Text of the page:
Proton therapy is external beam radiotherapy in which protons are directed at a tumor. The radiation dose that is given through protons is very precise, and limits the exposure of normal tissues. This allows the radiation dose delivered to the tumor to be increased beyond conventional radiation doses. The result is a better chance for curing cancer with fewer harmful side effects.

Unlike X-rays, protons can be manipulated to release most of their energy only when they reach their target. With more energy reaching the cancerous cells, more damage is administered by each burst of radiation while sensitive, healthy lung tissue is better protected from the effects of radiation.

Thursday, October 13, 2011

Great Marinades for the Grill

Grilling is a great way to spice up your dinner routine. But grilling meat, poultry or fish can also expose you to carcinogens, cancer-causing agents.

When fat from meat drips into the flame, it creates smoke filled with polycyclic aromatic hydrocarbons. This smoke coats the food, which we ingest.

Another type of carcinogen is formed when meat is cooked over high heat. Extreme temperatures create a reaction in the meat that produces a cancer-causing effect.

The good news is that if you take a few precautions, you can enjoy the fun and food of outdoor cooking and stay healthy, too.

By using marinades and herb rubs on meats, poultry and fish during grilling, not only are you adding a lot of flavor, but you're providing protection from the formation of carcinogens.

Here are two recipes for marinades perfect for the grill:


HERB PACKED VINAIGRETTE
  • 2 Tbsp. red wine vinegar
  • ½ Tbsp. chopped shallots
  • 2 cloves chopped garlic
  • 2 tsp. each: chopped fresh basil, tarragon, oregano and parsley
  • Salt and pepper to taste
  • ¼ c. extra virgin olive oil
  • 4 cups of salad greens
Combine vinegar, shallots, garlic, herbs, salt and pepper. Whisk in olive oil in a medium bowl.

Just before serving, toss the greens with half of the mixture. Store the other half in the refrigerator for later use as a marinade. This will keep for 2-3 days.

HERB AND SPICE RUB
  • 1 Tbsp. each chopped fresh basil, tarragon, marjoram, thyme, rosemary and parsley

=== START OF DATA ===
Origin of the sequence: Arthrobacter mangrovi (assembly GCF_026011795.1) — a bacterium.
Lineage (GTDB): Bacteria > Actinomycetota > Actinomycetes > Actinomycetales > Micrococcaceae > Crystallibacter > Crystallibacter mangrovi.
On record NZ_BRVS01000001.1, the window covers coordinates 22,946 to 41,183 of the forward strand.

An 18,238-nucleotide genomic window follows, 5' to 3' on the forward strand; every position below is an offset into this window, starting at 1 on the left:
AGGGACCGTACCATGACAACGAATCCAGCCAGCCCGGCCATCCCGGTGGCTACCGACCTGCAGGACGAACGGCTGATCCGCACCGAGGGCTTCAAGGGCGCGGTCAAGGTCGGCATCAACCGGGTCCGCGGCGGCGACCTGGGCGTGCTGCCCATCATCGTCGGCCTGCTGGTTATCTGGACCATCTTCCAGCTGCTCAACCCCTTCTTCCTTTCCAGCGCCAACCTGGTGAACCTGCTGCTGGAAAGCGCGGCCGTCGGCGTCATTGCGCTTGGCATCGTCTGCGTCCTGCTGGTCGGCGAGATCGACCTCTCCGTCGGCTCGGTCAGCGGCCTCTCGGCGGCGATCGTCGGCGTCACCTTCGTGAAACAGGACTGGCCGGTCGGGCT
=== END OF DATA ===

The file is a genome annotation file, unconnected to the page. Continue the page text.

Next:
• 1 Tbsp. ground pepper, cumin, curry powder and ground coriander
  • ½ tsp. cayenne pepper
  • 1 Tbsp. maple sugar
  • ½ tsp. salt
The above rub can be used for grilling meats, poultry and fish. Will accommodate approximately 1 lb. to 1 ½ lb. of meat.

Content provided by the Joan Karnell Cancer Center

Wednesday, October 12, 2011

New Scan Detects Lung Tumors Earlier Than Traditional Scans

Penn's Abramson Cancer Center is hosting a free conference about preventing lung cancer on Friday, October 14.

Register for this free conference, or follow #LungCancerACC on Twitter on Friday, October 14 for live updates from the Focus On Lung Cancer Conference.

When it comes to lung cancer, the numbers are not good. More people in the U.S. die from lung cancer than any other type of cancer.

Consider these facts:
  • In 2011, more than 220,000 Americans will be diagnosed with lung cancer and more than 156,000 people will die of lung or bronchus cancer.
  • Smokers are 10 to 20 times more likely to get lung cancer. About 90 percent of lung cancer deaths in men and almost 80 percent of lung cancer deaths in women are due to smoking.
  • There are more than 94 million current or former smokers in the U.S.
  • Among both men and women in the United States, lung cancer is the second most common type of cancer, accounting for more deaths than breast cancer, prostate cancer, and colon cancer combined.
Screening uses tests or exams to find a disease like cancer in people who don't have any symptoms. Because lung cancer often spreads beyond the lungs before it causes symptoms, a screening test that finds lung cancer early could save many lives.

In the past, no lung cancer screening test had been shown to lower the risk of dying from this disease. Studies involving spiral CT (or helical CT) have shown some promise in finding early lung cancers in heavy smokers and former smokers. So far, major medical groups have not recommended routine screening tests for all people or even for people at increased risk, such as smokers.

People who smoke, who smoked in the past, or who have been exposed to other people's smoke, as well as those who have worked around materials that increase the risk for lung cancer need to be aware of their lung cancer risk. They should talk to their doctors about their chances of getting lung cancer and the pros and cons of lung cancer screening.

For those who decide in favor of testing, the physicians in Penn Medicine’s Lung Cancer Program are experienced in lung scanning and the latest screening techniques for people at high risk.

For information about smoking cessation programs at Penn Medicine, visit PennMedicine.org/smoking or call 800-789-PENN (7366).